As the nation grapples with the “Deep Horizon” blowout, which will be uncontrovertibly a complete disaster for the Gulf of Mexico and life within it as well as for the people who live along the Gulf Coast and their way of life, a number of things have become apparent. Some of them are detailed in “Don’t Get Mad, Mr. President. Get Even”, the Sunday, June 6, 2010 New York Times column by Frank Rich. Rich, whose primary theme is the response of the President, details the incredible panoply of disasters and near-disasters caused by British Petroleum, and its apparently complete disregard for the few regulations it has been subject to. He is clearly amazed and disappointed that the President continues to place faith in experts, even those at BP, who had an
“…atrocious record prior to this catastrophe. In the last three years, according to the Center for Public Integrity, BP accounted for ‘97 percent of all flagrant violations found in the refining industry by government safety inspectors’ — including 760 citations for ‘egregious, willful’ violations (compared with only eight at the two oil companies that tied for second place). Hayward’s [BP CEO Tony Hayward] predecessor at BP, ousted in a sex-and-blackmail scandal in 2007, had placed cost-cutting (and ever more obscene profits) over safety, culminating in the BP Texas City refinery explosion that killed 15 and injured 170 in 2005. Last October The Times uncovered documents revealing that BP had still failed to address hundreds of safety hazards at that refinery in the four years after the explosion, prompting the largest fine in the history of the Occupational Safety and Health Administration. (The fine, $87 million, was no doubt regarded as petty cash by a company whose profit reached nearly $17 billion last year.)”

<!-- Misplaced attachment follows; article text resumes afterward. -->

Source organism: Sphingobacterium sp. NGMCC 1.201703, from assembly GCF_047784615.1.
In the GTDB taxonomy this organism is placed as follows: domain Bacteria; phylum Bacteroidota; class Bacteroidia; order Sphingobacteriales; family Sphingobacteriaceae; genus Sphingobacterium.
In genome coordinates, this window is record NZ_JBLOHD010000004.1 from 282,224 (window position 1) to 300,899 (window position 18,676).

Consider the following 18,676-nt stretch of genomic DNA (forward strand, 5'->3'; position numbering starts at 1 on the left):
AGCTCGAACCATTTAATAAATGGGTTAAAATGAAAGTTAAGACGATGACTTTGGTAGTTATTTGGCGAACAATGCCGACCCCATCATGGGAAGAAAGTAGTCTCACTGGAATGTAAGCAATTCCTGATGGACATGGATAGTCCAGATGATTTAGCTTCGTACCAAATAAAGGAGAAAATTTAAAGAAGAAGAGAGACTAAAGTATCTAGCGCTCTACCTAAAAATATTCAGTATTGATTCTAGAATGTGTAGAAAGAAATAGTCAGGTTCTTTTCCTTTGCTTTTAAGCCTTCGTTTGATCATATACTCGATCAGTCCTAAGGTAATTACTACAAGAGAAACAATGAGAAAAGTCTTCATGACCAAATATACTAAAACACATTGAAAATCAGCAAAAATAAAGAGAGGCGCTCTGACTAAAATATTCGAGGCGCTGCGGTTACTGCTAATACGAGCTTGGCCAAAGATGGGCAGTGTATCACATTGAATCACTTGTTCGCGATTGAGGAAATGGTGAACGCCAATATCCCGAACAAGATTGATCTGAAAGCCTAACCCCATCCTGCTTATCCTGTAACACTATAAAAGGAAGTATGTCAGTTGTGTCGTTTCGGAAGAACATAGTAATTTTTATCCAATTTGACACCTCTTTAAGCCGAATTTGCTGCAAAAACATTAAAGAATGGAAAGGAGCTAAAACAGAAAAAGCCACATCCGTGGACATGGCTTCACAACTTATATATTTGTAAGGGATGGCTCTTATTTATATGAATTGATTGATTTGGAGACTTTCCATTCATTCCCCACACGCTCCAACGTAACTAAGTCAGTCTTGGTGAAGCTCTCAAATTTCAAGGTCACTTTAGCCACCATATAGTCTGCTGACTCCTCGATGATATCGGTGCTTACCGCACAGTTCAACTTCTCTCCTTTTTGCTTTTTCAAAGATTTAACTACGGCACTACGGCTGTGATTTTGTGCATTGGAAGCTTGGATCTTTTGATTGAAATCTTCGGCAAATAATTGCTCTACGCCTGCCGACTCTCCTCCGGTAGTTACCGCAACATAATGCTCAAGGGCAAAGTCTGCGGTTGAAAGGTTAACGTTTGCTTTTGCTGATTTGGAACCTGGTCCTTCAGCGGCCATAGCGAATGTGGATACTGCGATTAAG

Just to restate: BP had 97% of all flagrant violations. Of “egregious, willful” violations – that is, “we ignored the rules on purpose, not by accident” – they had 760, while oil company offender #2 had 8. Clearly then, in an industry known for arrogance, and for preferring to wield political influence (see: George Bush, Dick Cheney) to actually being careful with our world and our environment, BP stands out. It, corporately (and, probably, individually in its leadership ranks) is the true slick scum, from which the oil slick scum washing up on Louisiana owes its paternity.
So let’s talk about Louisiana. It has a long, well-deserved, reputation as one of our more politically corrupt states. It is the home, most famously until this blowout, of the city of New Orleans that, you may remember, was the victim of Hurricane Katrina in 2005, a disaster that the city has nowhere near recovered from despite its absence from the front pages. The incompetence involved in not maintaining the levees that protected the city, especially its poorest parts, and not planning for what was obviously an event that was going to happen, was only eclipsed by the incompetence of the governmental response. The federal government’s terrible response (see: George Bush, Dick Cheney, FEMA director Michael “Brownie” Brown) has gotten most of the criticism, deservedly so, but the response of the state of Louisiana, under Governor Kathleen Blanco, was at least as incompetent – and it was their home state. Of course, in many ways, government in Louisiana has had some of the characteristics of that in nearby places such as Haiti – close collaboration with the wealthy minority that exploit its resources for their personal gain, and, of course, that of the politicians that they pay. It has frequently led to enough anger that populist, if scarcely reformist, politicians have been elected by regular people angry at this exploitation. They too, we well know, have been bought (see: Long, any first name).